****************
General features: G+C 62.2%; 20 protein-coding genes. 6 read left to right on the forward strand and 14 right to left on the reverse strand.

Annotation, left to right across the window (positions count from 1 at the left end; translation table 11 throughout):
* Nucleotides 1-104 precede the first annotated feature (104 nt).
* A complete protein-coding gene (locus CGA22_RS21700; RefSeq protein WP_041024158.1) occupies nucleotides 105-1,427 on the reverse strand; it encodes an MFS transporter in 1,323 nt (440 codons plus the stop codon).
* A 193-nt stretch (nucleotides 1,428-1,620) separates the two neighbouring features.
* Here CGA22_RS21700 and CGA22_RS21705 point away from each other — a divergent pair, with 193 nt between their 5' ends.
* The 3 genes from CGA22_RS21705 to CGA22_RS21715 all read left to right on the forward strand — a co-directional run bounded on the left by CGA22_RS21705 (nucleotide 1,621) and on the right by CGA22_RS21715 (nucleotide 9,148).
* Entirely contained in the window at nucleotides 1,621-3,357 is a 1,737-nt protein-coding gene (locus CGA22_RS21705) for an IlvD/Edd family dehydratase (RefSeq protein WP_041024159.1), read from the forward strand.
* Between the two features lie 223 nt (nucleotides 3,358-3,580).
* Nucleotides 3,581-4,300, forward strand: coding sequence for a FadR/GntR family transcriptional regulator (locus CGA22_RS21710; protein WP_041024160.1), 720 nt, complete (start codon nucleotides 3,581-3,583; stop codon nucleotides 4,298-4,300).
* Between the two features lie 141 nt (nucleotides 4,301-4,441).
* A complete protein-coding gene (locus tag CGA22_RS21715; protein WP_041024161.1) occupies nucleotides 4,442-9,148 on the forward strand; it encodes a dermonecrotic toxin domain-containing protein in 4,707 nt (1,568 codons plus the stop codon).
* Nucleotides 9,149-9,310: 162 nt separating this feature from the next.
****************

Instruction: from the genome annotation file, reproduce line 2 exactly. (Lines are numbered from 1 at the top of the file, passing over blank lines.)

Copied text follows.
Annotation, left to right across the window (positions count from 1 at the left end; translation table 11 throughout):